I actually have a lot of sympathy for these two chemists. I am no better than they are, morally speaking. But my concern is that we will take what is a case of individual moral failings and use them as proof that the criminal justice system needs to be dramatically reformed in favor of the legalization of drugs or the under-prosecution of drug crimes. Think that is an overstatement? Read what the ACLU wrote in the wake of achieving these mass exonerations: “We have a public health crisis, not a criminal justice problem, and aggressive drug prosecutions based on tainted evidence are not the solution.”

Indeed, in the case of Sonja Farak, the drug addict, there was only a handful of cases that could be proved to be tainted because of her addiction. And yet, because it couldn’t be proven otherwise, the cases were dismissed. But don’t let that prevent the ACLU for continuing to push for viewing drug use as a health crisis, a view I do not share.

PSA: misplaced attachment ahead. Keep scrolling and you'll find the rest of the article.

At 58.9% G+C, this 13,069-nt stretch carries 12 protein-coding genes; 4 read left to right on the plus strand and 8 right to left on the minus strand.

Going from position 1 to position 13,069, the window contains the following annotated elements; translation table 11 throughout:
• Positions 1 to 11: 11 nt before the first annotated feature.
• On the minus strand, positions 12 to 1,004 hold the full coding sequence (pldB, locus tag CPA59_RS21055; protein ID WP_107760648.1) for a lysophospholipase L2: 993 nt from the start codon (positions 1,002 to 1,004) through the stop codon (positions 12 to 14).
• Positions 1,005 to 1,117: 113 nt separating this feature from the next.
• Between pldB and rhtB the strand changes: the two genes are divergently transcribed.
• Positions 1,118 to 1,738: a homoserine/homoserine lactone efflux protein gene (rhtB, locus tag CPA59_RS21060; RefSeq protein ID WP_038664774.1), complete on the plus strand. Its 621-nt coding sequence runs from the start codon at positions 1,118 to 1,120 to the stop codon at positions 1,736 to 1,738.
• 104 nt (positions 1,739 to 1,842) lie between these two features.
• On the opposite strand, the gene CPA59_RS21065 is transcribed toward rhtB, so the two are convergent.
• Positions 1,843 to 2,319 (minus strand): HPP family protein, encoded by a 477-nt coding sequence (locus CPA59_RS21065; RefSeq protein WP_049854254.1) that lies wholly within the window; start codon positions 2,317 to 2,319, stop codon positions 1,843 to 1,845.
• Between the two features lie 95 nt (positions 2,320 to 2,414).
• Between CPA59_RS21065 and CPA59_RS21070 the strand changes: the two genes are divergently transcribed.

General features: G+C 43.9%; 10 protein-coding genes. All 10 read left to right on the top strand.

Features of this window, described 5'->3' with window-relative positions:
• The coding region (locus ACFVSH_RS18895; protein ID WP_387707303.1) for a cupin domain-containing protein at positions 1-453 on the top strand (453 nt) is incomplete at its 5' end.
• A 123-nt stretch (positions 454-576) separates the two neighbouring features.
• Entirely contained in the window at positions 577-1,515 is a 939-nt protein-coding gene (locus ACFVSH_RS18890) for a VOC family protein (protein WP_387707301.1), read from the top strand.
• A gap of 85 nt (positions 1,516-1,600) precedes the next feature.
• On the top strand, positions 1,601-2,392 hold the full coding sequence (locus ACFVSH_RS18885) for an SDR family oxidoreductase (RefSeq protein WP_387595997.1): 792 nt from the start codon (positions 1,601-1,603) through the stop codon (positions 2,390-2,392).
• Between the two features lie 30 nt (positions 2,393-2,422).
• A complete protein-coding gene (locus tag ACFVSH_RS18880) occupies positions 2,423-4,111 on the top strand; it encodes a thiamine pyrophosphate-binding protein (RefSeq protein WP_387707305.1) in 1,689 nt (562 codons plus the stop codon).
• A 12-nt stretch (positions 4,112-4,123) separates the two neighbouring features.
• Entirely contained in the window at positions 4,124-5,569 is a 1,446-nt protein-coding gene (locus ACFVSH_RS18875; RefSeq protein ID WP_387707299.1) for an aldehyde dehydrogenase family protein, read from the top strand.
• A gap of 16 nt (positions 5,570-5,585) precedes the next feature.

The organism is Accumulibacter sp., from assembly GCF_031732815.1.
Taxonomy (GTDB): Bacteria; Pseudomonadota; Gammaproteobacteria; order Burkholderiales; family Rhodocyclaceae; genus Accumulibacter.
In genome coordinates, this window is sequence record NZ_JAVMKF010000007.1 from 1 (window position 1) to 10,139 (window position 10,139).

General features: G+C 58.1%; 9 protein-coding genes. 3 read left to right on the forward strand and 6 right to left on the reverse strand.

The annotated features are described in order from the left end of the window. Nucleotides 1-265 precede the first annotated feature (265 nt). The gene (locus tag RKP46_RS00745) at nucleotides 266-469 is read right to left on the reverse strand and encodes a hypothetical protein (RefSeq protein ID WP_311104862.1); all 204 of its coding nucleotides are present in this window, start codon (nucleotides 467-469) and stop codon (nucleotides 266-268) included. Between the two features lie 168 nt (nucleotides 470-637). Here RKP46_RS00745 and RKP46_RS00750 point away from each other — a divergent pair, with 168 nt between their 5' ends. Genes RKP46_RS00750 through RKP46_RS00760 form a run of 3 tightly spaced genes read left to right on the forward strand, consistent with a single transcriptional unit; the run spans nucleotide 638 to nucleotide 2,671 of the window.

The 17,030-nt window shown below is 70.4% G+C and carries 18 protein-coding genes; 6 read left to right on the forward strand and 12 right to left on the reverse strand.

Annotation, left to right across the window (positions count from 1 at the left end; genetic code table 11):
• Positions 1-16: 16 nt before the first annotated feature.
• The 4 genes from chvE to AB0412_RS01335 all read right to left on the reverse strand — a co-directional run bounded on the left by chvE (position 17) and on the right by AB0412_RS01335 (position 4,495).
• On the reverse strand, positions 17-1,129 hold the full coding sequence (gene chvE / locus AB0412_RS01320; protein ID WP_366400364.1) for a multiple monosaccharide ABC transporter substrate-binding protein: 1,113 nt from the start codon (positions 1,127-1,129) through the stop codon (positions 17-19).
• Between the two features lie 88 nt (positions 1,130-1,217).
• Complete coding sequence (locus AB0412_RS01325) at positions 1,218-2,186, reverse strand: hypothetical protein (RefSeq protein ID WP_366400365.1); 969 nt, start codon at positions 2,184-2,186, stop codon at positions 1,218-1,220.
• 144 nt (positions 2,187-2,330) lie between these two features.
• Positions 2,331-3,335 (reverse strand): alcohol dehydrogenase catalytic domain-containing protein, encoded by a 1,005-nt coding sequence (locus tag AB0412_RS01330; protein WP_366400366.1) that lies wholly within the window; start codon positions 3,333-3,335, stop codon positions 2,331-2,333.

That said, on the prosecution side, clear rules of evidence were violated in these cases. There may be nothing more repugnant to the American way of life than a prosecutor who does not strictly abide by rules of disclosure. But do we need reforms? In this case, no, what we need are virtuous prosecutors who follow the law. We already have the systems in place.

This really gets to the core of how liberals and conservatives see the world differently. Conservatives tend to view the solution to social ills from the inside out. We are to seek personal virtue which is taught in our local families and communities and builds up a virtuous society. Problems can often be isolated to personal failings, not failed systems. Liberals tend to work from the outside in: when we get the systems right, all will be well. The system will protect us from the moral failings of others.

I suppose there is merit to both, and this documentary clearly falls on the latter. But if you pay attention, I believe what you will see is far more evidence for the former. It is a tale of sad women who made poor choices. Neither was a victim of socio-economic discrimination. Neither was without the opportunity to do the right thing. Neither was forced by a “system” to abuse the system. They sinned. Would it be worthwhile to explore those moral failings given their oversized impact? Absolutely. Would such an exploration ever be possible? Never. At least, not on Netflix.